NASA is a particularly striking example. Our image from the 1960s was of hundreds of men in white coats sitting in a room in Houston. NASA still employs many scientists. But it has opened itself inside out so that it can draw on ideas from anyone anywhere, whether to design a new spacesuit or programme software for rockets, offering financial rewards for the ones it uses.
The unifying idea here is that any organisation is more likely to succeed if it can find ways of mobilising data, insights and ideas from as wide a range of sources as possible, rather than just relying on the people inside its walls.
Many of the best collective intelligence examples now combine human brainpower and the processing power of computers rather than seeing them as alternatives. Chess showed the way. Many years ago it turned out that ‘freestyle chess’ – groups of people working with the help of computers - could often beat both the best individuals and the best computers.
This idea of combining AI and CI is now being applied in many fields. In one current project, based in Swansea University, people in Yemen upload images of munitions left on the ground so that machine learning algorithms can then classify them and help build legal cases around war crimes. A very different example is the city of Jakarta which combines data on flooding from citizens with data from sensors to create a real time observatory. Meanwhile many are experimenting with similar ideas – combining multiple sources of data - to better track and predict what could happen with Coronavirus.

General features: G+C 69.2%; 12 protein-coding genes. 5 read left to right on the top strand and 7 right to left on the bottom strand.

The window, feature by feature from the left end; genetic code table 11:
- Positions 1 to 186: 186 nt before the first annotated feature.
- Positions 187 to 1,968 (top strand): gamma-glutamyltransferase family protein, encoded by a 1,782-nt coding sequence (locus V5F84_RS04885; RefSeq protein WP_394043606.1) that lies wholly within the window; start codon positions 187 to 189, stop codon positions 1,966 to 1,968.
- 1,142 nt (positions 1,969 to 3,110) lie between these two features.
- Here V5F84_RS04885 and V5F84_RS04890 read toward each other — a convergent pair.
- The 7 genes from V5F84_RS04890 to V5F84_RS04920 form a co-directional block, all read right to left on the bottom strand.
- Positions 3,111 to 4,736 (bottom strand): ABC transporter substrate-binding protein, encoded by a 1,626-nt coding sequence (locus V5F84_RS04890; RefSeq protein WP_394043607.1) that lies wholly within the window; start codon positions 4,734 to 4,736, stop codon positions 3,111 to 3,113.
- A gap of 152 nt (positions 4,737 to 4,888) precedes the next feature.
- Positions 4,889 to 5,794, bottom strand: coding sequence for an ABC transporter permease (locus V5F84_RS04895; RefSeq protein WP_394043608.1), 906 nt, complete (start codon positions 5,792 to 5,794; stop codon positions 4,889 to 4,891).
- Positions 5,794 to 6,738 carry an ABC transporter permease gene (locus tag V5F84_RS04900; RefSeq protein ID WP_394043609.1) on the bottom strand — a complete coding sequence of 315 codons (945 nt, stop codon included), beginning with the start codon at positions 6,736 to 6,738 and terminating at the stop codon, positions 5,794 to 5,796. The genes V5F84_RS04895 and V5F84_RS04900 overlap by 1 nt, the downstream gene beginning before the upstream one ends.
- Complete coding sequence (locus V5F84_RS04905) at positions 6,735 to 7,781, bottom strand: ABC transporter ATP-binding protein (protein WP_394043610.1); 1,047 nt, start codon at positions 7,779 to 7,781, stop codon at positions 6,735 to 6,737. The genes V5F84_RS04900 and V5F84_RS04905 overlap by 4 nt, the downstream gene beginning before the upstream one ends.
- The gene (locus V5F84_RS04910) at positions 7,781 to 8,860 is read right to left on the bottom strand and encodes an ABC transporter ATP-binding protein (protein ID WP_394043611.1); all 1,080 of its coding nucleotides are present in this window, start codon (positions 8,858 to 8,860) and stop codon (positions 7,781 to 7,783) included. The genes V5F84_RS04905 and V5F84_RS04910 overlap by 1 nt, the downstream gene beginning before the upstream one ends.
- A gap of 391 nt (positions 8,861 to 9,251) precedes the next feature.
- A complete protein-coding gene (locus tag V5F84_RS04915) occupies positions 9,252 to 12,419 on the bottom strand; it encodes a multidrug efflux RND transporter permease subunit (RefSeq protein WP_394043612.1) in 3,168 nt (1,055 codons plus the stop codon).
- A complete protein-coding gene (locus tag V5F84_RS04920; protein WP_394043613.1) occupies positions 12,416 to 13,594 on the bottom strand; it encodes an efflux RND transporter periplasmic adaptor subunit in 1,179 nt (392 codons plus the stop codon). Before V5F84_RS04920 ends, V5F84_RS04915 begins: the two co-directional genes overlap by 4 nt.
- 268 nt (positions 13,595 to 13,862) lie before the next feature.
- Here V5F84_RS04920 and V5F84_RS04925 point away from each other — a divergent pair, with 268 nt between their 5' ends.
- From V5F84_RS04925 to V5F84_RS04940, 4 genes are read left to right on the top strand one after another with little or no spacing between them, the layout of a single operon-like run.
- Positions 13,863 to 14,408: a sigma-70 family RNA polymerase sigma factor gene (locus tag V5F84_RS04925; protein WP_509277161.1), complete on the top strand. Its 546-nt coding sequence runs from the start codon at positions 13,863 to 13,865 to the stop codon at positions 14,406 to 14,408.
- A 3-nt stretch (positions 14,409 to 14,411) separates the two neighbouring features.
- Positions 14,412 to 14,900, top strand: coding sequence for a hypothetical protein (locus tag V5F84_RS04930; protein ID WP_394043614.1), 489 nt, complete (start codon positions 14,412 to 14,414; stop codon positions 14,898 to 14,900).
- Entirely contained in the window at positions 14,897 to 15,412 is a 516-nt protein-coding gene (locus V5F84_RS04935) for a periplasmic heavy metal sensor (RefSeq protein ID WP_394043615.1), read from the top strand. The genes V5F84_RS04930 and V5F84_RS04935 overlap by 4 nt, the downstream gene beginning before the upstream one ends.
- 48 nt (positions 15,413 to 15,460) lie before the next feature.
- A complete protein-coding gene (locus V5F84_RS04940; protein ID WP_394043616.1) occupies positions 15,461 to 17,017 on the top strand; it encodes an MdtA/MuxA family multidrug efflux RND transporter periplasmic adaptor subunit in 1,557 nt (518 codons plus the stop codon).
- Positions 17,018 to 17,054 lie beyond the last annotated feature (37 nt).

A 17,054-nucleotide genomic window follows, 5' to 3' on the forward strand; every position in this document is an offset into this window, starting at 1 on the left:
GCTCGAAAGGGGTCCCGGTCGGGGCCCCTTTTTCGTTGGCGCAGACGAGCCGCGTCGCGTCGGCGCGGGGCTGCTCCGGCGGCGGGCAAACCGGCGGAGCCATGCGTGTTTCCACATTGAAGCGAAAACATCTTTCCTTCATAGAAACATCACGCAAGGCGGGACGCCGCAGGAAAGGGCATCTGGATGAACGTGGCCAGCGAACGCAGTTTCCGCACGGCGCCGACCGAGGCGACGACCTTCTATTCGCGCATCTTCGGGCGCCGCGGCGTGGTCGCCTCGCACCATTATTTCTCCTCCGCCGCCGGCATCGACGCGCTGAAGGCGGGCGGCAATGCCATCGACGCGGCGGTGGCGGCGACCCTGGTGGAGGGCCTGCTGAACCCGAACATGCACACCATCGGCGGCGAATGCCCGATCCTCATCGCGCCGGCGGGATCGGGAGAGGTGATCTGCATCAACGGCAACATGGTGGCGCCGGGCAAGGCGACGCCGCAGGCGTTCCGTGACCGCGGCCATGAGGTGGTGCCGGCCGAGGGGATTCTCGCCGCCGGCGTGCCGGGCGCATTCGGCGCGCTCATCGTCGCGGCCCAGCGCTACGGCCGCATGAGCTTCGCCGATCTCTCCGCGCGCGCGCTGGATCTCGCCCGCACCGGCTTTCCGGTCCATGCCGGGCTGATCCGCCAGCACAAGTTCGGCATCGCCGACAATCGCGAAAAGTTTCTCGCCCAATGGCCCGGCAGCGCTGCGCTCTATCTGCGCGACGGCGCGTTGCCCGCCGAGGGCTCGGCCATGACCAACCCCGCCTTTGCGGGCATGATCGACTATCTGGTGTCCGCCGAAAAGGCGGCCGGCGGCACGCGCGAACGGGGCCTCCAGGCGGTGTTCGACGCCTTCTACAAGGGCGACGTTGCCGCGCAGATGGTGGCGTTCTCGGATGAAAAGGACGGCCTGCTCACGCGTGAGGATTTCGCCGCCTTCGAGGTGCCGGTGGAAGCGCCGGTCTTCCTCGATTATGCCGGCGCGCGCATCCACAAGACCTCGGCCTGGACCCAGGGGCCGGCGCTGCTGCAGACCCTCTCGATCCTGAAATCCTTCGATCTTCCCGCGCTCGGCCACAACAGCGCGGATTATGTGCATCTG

Democracy is a particularly promising field for collective intelligence, with many experiments showing how technology can be used to open up power as an alternative to authoritarianism. Taiwan is a trailblazer, involving millions of citizens in shaping policy, helped by AI algorithms that show the state and shape of opinion.
Perhaps it’s not surprising that the UN – through its new ‘Accelerator Labs’ - has picked on collective intelligence as one of the keys to speeding up achievement of the sustainable development goals.
Hundreds of billions of dollars are being spent this year on AI, which works very well for some tasks – recognising faces, making recommendations as to what Youtube video you might want to watch or winning games of Go. But even these kinds of AI in practice depend heavily on people to train the algorithms. And for most of the complex, messy issues that matter most in daily life, AI on its own simply doesn’t work very well. For these we need to combine the machine and the human, the AI and the CI.
History tells us that purely technological fixes tend to be overhyped and tend to disappoint. The next decade will hopefully be one when we learn better how to use technology as much to enhance our own abilities as to replace them.
The PS piece can be found here: